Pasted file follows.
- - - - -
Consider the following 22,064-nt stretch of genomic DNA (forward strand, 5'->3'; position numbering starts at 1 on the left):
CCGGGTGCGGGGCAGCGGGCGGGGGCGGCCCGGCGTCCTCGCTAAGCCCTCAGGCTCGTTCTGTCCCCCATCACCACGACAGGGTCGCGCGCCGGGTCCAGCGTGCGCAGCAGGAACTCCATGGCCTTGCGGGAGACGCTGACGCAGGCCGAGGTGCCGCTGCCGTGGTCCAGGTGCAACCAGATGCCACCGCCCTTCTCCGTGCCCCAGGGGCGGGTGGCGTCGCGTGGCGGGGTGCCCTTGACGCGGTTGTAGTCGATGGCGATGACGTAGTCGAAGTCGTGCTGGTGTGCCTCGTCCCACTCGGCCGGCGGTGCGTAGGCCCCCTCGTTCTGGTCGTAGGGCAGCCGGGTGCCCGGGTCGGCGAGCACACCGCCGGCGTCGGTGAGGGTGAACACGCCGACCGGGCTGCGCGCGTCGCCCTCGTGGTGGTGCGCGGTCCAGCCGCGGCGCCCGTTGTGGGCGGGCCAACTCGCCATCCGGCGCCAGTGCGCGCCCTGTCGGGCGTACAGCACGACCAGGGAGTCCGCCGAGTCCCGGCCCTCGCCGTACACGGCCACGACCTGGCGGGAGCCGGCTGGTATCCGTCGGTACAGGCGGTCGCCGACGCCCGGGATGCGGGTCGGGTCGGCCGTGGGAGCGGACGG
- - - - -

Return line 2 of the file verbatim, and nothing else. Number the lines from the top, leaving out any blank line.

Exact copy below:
CCGGGTGCGGGGCAGCGGGCGGGGGCGGCCCGGCGTCCTCGCTAAGCCCTCAGGCTCGTTCTGTCCCCCATCACCACGACAGGGTCGCGCGCCGGGTCCAGCGTGCGCAGCAGGAACTCCATGGCCTTGCGGGAGACGCTGACGCAGGCCGAGGTGCCGCTGCCGTGGTCCAGGTGCAACCAGATGCCACCGCCCTTCTCCGTGCCCCAGGGGCGGGTGGCGTCGCGTGGCGGGGTGCCCTTGACGCGGTTGTAGTCGATGGCGATGACGTAGTCGAAGTCGTGCTGGTGTGCCTCGTCCCACTCGGCCGGCGGTGCGTAGGCCCCCTCGTTCTGGTCGTAGGGCAGCCGGGTGCCCGGGTCGGCGAGCACACCGCCGGCGTCGGTGAGGGTGAACACGCCGACCGGGCTGCGCGCGTCGCCCTCGTGGTGGTGCGCGGTCCAGCCGCGGCGCCCGTTGTGGGCGGGCCAACTCGCCATCCGGCGCCAGTGCGCGCCCTGTCGGGCGTACAGCACGACCAGGGAGTCCGCCGAGTCCCGGCCCTCGCCGTACACGGCCACGACCTGGCGGGAGCCGGCTGGTATCCGTCGGTACAGGCGGTCGCCGACGCCCGGGATGCGGGTCGGGTCGGCCGTGGGAGCGGACGG